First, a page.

Foraging behaviour and habitat use in corvids wintering on farmlands in northern Italy

Rolando A., Peila P. & Marchisio M.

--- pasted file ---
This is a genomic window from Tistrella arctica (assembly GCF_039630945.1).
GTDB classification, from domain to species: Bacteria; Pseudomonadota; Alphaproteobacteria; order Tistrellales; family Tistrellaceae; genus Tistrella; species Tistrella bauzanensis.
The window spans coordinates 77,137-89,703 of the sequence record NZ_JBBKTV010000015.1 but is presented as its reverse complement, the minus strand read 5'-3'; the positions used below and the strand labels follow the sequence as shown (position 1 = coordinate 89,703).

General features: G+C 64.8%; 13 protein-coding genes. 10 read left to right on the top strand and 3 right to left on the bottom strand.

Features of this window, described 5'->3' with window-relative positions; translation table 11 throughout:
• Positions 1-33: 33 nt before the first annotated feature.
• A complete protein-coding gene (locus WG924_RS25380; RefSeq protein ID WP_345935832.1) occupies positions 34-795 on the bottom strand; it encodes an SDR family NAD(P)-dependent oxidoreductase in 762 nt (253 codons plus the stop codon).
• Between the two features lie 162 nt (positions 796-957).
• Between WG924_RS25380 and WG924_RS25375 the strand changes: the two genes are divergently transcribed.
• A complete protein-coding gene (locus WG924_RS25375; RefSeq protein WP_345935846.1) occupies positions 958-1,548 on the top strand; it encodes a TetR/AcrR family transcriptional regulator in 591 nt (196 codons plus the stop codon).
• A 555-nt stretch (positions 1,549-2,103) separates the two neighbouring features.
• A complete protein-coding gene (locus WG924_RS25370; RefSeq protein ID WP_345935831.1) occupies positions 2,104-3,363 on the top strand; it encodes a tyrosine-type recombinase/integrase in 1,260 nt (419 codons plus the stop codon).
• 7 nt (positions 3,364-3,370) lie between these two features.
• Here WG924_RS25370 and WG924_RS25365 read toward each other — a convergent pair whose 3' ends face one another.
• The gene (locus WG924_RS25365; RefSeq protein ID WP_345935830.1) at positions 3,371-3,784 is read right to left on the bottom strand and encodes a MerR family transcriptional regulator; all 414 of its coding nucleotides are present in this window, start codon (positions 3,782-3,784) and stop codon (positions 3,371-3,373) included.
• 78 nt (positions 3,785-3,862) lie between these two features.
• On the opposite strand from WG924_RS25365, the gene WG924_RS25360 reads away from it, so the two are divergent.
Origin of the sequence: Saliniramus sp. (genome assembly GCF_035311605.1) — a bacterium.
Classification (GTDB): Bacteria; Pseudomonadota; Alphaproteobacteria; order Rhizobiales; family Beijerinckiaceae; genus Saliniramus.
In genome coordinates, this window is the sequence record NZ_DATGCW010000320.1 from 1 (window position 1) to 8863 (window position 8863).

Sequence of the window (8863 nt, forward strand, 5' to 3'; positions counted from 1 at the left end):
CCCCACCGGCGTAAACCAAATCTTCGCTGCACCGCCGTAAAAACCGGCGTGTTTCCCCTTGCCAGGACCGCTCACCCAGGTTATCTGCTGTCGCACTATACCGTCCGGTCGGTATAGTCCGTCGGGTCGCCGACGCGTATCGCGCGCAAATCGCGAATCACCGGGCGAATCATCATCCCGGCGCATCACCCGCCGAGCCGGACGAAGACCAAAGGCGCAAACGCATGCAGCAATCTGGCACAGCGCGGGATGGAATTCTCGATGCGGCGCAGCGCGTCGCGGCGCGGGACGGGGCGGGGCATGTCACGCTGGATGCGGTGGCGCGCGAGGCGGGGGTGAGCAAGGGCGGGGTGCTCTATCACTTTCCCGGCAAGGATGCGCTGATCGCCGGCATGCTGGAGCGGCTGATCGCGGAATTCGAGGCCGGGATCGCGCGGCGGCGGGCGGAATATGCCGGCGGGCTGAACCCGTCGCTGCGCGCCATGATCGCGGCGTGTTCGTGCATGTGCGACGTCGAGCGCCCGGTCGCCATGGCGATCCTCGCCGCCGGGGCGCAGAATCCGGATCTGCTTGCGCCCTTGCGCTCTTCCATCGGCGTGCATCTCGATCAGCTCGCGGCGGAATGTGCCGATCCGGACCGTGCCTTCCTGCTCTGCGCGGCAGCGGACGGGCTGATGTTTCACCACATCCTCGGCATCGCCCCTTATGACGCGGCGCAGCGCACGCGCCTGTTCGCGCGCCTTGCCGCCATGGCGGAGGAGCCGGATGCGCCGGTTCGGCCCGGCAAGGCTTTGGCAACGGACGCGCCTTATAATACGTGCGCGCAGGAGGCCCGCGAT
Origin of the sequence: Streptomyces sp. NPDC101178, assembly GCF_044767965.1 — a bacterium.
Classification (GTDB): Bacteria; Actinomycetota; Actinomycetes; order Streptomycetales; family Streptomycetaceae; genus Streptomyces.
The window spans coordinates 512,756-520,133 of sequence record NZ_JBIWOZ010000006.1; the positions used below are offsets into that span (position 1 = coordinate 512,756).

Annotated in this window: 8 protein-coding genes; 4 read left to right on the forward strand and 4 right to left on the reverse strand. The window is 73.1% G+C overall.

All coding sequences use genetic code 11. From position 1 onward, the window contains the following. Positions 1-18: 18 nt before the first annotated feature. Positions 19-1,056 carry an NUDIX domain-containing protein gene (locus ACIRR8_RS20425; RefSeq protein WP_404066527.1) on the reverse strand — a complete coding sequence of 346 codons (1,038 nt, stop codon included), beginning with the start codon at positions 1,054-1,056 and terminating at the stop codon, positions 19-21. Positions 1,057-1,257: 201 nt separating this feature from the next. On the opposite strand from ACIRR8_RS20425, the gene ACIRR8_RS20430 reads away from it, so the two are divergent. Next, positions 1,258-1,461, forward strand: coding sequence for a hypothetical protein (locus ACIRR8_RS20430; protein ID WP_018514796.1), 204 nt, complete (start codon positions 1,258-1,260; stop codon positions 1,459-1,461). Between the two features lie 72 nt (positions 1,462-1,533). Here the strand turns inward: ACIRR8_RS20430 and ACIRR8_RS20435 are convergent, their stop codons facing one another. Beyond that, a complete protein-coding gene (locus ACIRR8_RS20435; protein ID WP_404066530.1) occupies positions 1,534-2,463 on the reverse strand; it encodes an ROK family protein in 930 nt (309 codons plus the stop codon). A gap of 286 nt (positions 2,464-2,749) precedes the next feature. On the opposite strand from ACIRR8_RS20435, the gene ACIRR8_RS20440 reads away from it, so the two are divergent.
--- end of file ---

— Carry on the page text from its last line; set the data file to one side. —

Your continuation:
Foraging behaviour and habitat use of corvids (Hooded and Carrion Crows, Rooks, Magpies) wintering on farmlands have been studied in the western Padana Plain (northern Italy). All species foraged prevalently on meadows and maize stubbles. Differences in the proportions of use of crops were not significant between Hooded and Carrion Crow, whereas they were significant in every other comparison between species. Foraging techniques were opportunistically used according to the foraging habitat choosed. Surface pecking was the commonest technique for every species, while digging was often displayed by the Rook only. Feeding rates varied according to the crop types used. Rooks fed significantly quicker than others on dunged meadows and harrowed fields, whereas Magpies fed slower than others on maize stubbles. The highest feeding activity of the Rook was obtained by means of an unremitting pecking activity and a wide use of all the different foraging techniques. No significant difference in feeding rates was found between Hooded and Carrion Crows. Both habitat use and foraging behaviour changed from area to area, suggesting that foraging ecology of corvids largely depends upon local environmental conditions. Flocks of Hooded Crows and Rooks were significantly more numerous when Carrion Crows and Hooded Crows were present, respectively. However, these data may be interpreted without assuming that interspecific competiton affects flock size.